The three middle LEDs indicate the state of charge (SOC) of the connected battery. More LEDs means more energy is present in the battery.

The top LED can be freely configured by the firmware developer, e.g. to indicate data transmission.

Technical data

Features:
   - 12V battery voltage
   - 40V max. solar input (36 to 48-cell panels, ideally so-called 12V panels with 36 cells)
   - 10A max. charge current
   - 10A max. load output current
   - Low-power 32bit ARM MCU (STM32L072)
   - Expandable via Olimex Universal Extension Connector (UEXT) featuring I2C, Serial and SPI interface (e.g. used for display, WIFI communication, etc.)
   - USB charging
   - High-side load switching

Built-in protection:

   - Overvoltage
   - Undervoltage
   - Overcurrent
   - PV short circuit
   - PV reverse polarity
   - Battery reverse polarity (destructive, fuse is blown)


Technical documentation

Manual


+ General Reviews General Reviews


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Property "Desc" (as page type) with input value "The following chapter describes the primary functions of the charge controller. With expert knowledge, the firmware can be adjusted to suit your own needs and implement new features, including different control algorithms, wireless communication interfaces, displays, etc.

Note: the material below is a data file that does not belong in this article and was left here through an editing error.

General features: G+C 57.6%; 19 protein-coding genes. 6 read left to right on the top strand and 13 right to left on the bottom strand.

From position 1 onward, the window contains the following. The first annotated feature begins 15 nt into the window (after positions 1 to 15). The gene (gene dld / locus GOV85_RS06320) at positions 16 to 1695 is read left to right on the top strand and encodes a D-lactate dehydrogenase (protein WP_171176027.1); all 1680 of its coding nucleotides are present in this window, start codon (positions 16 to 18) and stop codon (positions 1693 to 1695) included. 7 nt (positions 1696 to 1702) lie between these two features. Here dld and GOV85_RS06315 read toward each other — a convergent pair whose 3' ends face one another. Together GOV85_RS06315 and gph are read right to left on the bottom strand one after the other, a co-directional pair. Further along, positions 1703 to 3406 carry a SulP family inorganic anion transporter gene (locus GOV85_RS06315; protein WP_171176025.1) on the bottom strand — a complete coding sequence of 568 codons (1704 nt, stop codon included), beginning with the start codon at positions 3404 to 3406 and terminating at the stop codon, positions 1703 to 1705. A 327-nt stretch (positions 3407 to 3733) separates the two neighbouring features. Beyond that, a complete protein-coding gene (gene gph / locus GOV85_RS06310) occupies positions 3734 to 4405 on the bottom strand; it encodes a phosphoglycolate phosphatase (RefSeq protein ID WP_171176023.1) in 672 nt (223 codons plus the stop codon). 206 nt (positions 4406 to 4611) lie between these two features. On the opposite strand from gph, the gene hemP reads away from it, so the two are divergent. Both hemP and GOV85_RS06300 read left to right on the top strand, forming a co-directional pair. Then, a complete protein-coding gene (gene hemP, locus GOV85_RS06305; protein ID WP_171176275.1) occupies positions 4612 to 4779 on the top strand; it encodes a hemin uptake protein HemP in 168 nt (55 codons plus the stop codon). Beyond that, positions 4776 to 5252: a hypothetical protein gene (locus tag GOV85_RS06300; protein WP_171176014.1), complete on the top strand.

MPPT This charge controller is a so-called maximum power point tracker (MPPT), which automatically adapts its input voltage to the connected solar panel to extracts as much power as possible.

The MPPT function can only be achieved using a DC/DC converter, which is the core part of the charge controller PCB. It can be recognized by the large inductor and the large electrolytic input and output filter capacitors.

Three-stage battery charging The advanced 3-stage battery charging increases life of lead-acid batteries. The setpoints for the different stages are fully configurable via the serial interface and can be adjusted to your system setup.

   Bulk stage
   The battery is charged with maximum possible current until the topping stage voltage limit is reached. This is the stage where the MPPT algorithm is active.
   Topping stage